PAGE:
Less than a month ago, sisters Violet Wilder and Telina Monroe were homeless, living in tents and bathing outdoors.
But since their story was told in the Times-Georgian, the sisters and Wilder’s son have been living in a motel in Carrollton thanks to a couple of local nonprofit organizations.
However, their stay at the motel will end Wednesday. That means that unless more help arrives soon, they will have to return to the tents.
The sisters have experienced a couple of difficult years due to financial struggles and medical issues, which culminated in them giving up their home. The family hit rock bottom at the end of November when they were forced to find refuge in tents in a friend’s backyard.
Fortunately, The Holy Spirit Homeless Shelter booked the family a short stint in a motel during the holiday season. Once that came to an end, Omni Christian Services (OCS) flipped the bill to extend their stay until Wednesday.
“It’s been great,” Wilder said about the family’s motel stint. “It helped because it was very, very cold this month.”
Throughout January, the sisters received additional good news, including Wilder’s approval for food stamps, which is only an additional $51 a month, and the beginning of Monroe’s treatment for her damaged legs and failing lymphatic system. Monroe was supposed to begin treatment in December, but a change in facilities caused delays in her life-enhancing treatment.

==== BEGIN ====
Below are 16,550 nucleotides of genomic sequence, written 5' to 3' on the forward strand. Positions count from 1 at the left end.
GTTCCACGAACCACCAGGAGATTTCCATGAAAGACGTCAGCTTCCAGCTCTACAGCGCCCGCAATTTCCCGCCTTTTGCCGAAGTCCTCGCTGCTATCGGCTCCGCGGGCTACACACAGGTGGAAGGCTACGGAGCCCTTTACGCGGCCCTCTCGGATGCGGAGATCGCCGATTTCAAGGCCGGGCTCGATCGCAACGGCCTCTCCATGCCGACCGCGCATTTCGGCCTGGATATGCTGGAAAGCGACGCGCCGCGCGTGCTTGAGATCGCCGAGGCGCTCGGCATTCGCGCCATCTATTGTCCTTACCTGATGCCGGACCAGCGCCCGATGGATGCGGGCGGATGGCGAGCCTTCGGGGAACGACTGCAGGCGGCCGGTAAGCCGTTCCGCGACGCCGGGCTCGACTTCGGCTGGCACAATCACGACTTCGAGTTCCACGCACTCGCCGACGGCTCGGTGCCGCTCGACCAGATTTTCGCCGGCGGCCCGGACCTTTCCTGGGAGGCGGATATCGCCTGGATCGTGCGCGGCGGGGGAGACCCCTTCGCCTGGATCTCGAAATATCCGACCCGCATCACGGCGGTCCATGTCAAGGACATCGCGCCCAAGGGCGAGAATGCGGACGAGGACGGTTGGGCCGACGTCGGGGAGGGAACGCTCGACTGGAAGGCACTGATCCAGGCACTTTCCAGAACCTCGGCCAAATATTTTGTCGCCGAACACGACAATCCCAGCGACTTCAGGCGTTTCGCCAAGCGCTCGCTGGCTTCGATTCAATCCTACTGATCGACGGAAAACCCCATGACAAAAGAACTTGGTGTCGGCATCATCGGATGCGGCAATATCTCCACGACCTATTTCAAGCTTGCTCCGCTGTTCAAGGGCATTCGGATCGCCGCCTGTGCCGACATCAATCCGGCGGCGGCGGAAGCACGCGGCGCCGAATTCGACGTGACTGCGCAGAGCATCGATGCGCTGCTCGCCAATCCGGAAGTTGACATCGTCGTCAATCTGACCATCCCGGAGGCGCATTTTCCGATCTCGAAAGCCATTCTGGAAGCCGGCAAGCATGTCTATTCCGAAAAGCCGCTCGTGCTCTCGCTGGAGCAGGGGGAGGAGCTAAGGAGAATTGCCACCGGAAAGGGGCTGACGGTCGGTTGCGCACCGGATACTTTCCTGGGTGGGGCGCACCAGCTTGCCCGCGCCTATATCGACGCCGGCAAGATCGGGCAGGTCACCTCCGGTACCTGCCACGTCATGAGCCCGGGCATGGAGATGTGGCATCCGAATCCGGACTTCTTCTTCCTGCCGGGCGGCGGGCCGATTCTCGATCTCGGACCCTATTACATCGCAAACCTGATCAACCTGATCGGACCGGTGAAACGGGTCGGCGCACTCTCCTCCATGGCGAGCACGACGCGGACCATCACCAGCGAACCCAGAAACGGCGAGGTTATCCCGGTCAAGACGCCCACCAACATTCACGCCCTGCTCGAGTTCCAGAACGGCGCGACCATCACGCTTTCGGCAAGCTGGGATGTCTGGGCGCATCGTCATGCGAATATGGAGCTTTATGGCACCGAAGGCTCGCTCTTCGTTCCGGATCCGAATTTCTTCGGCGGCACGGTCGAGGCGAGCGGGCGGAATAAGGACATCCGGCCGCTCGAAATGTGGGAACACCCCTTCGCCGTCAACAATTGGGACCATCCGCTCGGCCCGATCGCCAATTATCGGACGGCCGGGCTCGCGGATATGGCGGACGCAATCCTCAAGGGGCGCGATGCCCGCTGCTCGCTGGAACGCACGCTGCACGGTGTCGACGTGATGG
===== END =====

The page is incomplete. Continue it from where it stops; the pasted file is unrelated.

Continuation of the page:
THS has been occasionally sending the family food packages as well. Also, OCS was able to repair the sister’s only vehicle free of charge; it had stopped working earlier this month.
“It helps a lot to know people care for their fellow man,” Wilder said about the support her family has received since the original article was published. “I thank and appreciate their humanity and compassion.”
The sisters continue to search for affordable housing of their own, which they say has been practically impossible due to rental properties being scarce and overpriced. As a result, the family is relying either on OCS to provide them a home for a couple of months, or receiving notice of the Villa Rica Housing Authority (VRHA) accepting their recent application for an apartment.
“It would be great to be indoors all the time,” Wilder said.
OCS planned on placing Wilder and Monroe in a home earlier this month, but because a family with four children was also homeless and in need of shelter, the home was given to them instead.
However, Pastor Allen Howard, director of OCS, told Wilder he is still determined to find a home for the family.
As far as the VRHA option, Wilder said the Housing Authority was accepting 100 applicants earlier this month.
“Since we were the sixth person to place an application, maybe we stand a chance to get an apartment,” Wilder said. “We have not heard anything back yet, but I’m really hoping we get a place there.”
It’s unclear how soon that will be. Some VRHA properties on the Dallas Highway are scheduled to be razed and replaced with more modern buildings.
The family said they do not look forward to moving back into the tent again, but Wilder said they will find a way to manage.